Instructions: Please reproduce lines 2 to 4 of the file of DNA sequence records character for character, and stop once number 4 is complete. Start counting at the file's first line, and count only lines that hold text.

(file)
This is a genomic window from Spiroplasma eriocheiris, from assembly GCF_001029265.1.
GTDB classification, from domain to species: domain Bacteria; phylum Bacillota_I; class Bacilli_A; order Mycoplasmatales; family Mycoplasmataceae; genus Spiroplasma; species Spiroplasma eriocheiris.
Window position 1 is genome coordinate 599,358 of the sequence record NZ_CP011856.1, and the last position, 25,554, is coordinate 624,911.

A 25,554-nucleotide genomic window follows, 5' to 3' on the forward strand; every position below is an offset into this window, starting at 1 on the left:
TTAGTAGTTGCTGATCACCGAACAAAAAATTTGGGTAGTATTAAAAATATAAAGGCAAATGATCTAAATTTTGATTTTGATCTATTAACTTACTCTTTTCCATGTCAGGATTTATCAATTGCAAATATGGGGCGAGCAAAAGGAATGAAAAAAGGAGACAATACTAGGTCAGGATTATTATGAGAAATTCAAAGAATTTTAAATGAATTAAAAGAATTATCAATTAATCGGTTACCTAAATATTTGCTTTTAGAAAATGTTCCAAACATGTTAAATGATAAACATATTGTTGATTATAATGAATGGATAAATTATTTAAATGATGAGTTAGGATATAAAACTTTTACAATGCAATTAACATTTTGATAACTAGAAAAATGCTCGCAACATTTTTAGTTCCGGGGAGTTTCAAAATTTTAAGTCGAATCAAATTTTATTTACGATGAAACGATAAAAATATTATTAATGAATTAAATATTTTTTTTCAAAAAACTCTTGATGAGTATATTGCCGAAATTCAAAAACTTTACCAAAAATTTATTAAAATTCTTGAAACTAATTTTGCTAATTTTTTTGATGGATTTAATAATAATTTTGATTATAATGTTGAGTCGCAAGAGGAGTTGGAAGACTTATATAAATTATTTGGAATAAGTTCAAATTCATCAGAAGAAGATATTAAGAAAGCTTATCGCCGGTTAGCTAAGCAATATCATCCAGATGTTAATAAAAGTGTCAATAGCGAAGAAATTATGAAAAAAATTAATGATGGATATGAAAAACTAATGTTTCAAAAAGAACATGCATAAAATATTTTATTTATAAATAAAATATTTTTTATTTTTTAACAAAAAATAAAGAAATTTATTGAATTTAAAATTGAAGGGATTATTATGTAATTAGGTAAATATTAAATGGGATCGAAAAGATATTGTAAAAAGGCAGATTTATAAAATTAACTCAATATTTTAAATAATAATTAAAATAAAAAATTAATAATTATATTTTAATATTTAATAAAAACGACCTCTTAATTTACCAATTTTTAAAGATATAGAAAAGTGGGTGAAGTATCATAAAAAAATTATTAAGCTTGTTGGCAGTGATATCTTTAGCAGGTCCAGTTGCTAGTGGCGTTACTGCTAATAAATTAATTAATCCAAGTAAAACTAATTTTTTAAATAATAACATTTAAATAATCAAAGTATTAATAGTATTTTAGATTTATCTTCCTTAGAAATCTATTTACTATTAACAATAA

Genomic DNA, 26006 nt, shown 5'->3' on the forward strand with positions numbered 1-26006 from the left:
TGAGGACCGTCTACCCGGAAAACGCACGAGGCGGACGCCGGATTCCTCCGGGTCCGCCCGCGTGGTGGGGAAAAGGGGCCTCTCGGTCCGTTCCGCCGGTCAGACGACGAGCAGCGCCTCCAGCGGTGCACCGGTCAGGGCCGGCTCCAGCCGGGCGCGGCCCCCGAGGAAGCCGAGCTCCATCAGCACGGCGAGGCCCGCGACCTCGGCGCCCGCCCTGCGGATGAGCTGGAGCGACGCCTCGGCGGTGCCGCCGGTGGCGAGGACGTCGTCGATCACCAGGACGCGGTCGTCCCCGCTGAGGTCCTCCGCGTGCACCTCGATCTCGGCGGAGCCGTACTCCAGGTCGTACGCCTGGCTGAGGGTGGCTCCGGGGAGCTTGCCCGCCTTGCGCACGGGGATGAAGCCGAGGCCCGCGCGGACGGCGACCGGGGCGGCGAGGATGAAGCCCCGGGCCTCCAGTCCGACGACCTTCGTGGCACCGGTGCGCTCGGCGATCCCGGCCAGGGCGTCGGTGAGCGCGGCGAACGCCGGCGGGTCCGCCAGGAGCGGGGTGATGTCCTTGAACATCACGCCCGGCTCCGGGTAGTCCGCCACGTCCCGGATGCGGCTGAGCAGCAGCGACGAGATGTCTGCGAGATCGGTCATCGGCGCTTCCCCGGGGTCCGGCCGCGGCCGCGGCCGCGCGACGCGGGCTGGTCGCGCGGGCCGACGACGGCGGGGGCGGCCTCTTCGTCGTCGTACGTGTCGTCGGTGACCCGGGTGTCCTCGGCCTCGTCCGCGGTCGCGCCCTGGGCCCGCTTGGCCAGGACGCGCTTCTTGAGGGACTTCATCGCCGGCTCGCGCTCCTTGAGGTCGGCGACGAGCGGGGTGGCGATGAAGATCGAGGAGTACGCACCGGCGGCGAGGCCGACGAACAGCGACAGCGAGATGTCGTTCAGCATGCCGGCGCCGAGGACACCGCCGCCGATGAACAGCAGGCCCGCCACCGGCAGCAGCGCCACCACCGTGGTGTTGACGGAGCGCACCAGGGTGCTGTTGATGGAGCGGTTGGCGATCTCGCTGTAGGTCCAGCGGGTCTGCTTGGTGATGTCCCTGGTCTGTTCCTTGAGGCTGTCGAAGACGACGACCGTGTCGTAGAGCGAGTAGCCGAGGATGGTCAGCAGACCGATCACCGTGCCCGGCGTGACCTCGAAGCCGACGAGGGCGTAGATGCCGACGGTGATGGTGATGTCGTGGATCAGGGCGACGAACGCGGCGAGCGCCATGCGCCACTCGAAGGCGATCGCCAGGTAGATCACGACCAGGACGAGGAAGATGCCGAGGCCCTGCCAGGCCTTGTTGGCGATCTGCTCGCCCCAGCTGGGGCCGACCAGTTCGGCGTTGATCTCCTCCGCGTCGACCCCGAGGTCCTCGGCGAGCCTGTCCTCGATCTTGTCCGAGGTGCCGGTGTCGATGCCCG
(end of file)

GTDB classification, from domain to species: domain Bacteria; phylum Bacillota_I; class Bacilli_A; order Mycoplasmatales; family Mycoplasmataceae; genus Spiroplasma; species Spiroplasma eriocheiris.
Window position 1 is genome coordinate 599,358 of the sequence record NZ_CP011856.1, and the last position, 25,554, is coordinate 624,911.

A 25,554-nucleotide genomic window follows, 5' to 3' on the forward strand; every position below is an offset into this window, starting at 1 on the left: